How much is too much information?

How much is too much information?

I am a person who is signed up to social media in the form of having my own Twitter and Facebook accounts.  I thought that the initial concept of Facebook, keeping up-to-date with friends and family through pictures and wall updates was great an idea. But now this group of people has extended to: work colleagues, former classmates and some “acquaintances”, if you are into the “numbers” game. Yes, I have seen personal contacts where they have 2,000 friends, and this is amazing considering that there are 365 days in a year. When would you get the time to keep in contact with all these people?

There are some positives to having a large amount of contacts on Facebook, it can be useful when plugging a concept, and advertising a business. So it is not all bad, since social media is a form of communicating to an audience, making your business seem “human”, not just a brand.

I happened to log onto my Facebook account recently and read a wall update, where one of my former school mates announced through the relationship status, that she had gone from being “engaged” to “single”. This was later changed back to being “engaged”; by this time there were people already commenting and questioning what had happened. So here comes the question: how much, is too much information? Is it right to be documenting very personal information about your life?

I am also a fan of Twitter and like how you can write a short tweet on a topic that interests you, even ones relating to how I am feeling at the time: “I am so annoyed with my accountant”.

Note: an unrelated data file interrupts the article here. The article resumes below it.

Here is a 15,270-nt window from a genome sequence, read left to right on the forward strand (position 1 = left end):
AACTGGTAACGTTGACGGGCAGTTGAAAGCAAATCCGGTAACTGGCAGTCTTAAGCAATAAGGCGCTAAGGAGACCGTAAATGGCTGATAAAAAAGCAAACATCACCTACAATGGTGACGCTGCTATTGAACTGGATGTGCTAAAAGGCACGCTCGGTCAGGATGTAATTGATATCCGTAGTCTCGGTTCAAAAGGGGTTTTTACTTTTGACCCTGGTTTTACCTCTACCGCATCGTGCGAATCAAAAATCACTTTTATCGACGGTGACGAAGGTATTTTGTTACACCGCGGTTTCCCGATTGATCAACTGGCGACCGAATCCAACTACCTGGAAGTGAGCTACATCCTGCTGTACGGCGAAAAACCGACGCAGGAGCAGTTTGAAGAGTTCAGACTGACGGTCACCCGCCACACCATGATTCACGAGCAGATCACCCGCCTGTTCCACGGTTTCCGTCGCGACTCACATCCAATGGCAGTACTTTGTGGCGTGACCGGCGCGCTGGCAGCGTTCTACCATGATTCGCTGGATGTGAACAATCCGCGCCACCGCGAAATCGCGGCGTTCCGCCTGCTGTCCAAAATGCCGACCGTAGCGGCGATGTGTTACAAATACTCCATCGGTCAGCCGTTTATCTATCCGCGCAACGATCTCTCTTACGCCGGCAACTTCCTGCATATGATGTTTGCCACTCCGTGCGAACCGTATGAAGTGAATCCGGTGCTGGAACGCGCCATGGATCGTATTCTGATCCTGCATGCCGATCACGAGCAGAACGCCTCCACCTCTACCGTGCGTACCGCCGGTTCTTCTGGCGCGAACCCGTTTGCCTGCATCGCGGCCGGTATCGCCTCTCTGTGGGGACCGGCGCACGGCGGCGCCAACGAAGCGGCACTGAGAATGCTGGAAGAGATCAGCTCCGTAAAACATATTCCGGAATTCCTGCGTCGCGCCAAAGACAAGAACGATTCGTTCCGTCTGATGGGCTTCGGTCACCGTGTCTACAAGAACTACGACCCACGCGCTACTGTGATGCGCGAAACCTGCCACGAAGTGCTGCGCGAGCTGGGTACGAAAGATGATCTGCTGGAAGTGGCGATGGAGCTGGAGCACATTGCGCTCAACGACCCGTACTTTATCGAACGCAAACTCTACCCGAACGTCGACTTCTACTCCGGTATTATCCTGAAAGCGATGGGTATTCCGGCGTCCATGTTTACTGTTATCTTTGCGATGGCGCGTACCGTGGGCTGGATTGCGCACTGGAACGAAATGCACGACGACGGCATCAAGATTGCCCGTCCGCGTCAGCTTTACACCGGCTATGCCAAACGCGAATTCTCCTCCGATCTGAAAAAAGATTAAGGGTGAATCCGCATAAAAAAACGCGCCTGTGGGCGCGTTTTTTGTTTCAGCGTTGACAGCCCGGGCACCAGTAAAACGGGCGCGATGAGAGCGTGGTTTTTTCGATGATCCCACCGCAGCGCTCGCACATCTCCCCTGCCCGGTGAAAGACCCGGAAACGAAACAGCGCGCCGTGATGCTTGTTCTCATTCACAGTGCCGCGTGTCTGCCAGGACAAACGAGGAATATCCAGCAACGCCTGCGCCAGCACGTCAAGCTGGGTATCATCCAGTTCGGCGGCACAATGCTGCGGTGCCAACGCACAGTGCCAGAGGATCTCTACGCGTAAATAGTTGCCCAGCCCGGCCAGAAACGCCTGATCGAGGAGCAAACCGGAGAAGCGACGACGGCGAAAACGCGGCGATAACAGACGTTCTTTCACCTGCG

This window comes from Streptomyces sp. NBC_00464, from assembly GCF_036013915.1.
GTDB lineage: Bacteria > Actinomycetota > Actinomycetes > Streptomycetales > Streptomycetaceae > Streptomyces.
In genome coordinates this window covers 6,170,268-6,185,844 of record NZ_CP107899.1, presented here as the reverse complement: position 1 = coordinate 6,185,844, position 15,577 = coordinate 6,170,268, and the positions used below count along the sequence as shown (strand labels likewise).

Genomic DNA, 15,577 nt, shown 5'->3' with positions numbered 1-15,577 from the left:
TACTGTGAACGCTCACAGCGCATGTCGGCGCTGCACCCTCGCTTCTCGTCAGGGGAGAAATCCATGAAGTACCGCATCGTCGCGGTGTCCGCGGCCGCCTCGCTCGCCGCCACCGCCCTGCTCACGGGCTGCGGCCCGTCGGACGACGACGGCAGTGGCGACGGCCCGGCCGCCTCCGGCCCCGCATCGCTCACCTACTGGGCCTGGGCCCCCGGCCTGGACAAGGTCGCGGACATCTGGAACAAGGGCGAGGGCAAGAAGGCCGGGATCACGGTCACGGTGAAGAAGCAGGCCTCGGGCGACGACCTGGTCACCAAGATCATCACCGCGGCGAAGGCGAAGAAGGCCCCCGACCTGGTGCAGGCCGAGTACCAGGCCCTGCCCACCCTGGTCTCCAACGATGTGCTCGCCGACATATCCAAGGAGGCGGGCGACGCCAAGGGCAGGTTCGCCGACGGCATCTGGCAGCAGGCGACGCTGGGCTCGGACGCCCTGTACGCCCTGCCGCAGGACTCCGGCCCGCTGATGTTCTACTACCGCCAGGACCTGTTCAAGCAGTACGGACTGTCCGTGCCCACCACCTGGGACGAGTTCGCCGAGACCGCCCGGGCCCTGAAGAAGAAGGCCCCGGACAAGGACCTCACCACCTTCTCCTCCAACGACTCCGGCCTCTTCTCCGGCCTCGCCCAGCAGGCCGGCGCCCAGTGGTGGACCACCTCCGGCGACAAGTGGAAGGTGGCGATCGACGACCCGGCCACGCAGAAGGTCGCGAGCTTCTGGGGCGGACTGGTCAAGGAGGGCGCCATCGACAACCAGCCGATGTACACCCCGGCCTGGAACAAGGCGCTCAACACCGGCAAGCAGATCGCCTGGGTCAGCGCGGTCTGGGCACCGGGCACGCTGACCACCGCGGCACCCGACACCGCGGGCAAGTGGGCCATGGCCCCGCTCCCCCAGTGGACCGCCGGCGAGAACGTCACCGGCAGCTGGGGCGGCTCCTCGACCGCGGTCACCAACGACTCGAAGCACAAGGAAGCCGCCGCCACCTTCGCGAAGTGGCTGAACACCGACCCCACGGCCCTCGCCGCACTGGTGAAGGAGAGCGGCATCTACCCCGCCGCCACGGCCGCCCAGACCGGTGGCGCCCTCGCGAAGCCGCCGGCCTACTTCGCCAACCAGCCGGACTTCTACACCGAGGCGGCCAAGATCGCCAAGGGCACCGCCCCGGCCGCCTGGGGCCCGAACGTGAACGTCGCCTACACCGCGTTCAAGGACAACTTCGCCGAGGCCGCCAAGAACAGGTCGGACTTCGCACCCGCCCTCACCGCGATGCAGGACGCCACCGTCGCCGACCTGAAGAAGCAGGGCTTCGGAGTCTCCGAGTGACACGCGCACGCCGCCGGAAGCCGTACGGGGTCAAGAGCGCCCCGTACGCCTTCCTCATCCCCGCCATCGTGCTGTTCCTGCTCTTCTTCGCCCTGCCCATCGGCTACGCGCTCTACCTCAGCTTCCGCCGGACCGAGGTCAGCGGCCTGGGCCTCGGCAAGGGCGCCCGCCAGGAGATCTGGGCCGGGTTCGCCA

Twitter is a place where you can find out information and I have tested this theory. I once tweeted about needing a new web designer, and within a few hours, had companies approaching me direct. So it can be a good resource of finding new business prospects. It can also act as a motivator, and there are some account holders who like posting positive thoughts of the day. One being @TheNoteboook, they specialise in relationships and some of their tweets have brought a smile to my face; and they currently have over 774,000 followers.

Twitter has also made celebrities accessible to the general public, and they too can get carried away and reveal their innermost thoughts. Duncan Bannatyne, the successful entrepreneur of Dragon Den’s fame, was reported to have told 352,000 of his followers about how he felt “suicidal”. This demonstrated to the public how “human” he is.  Question, have people lost sense of the distinction between reality and cyber-world?

 

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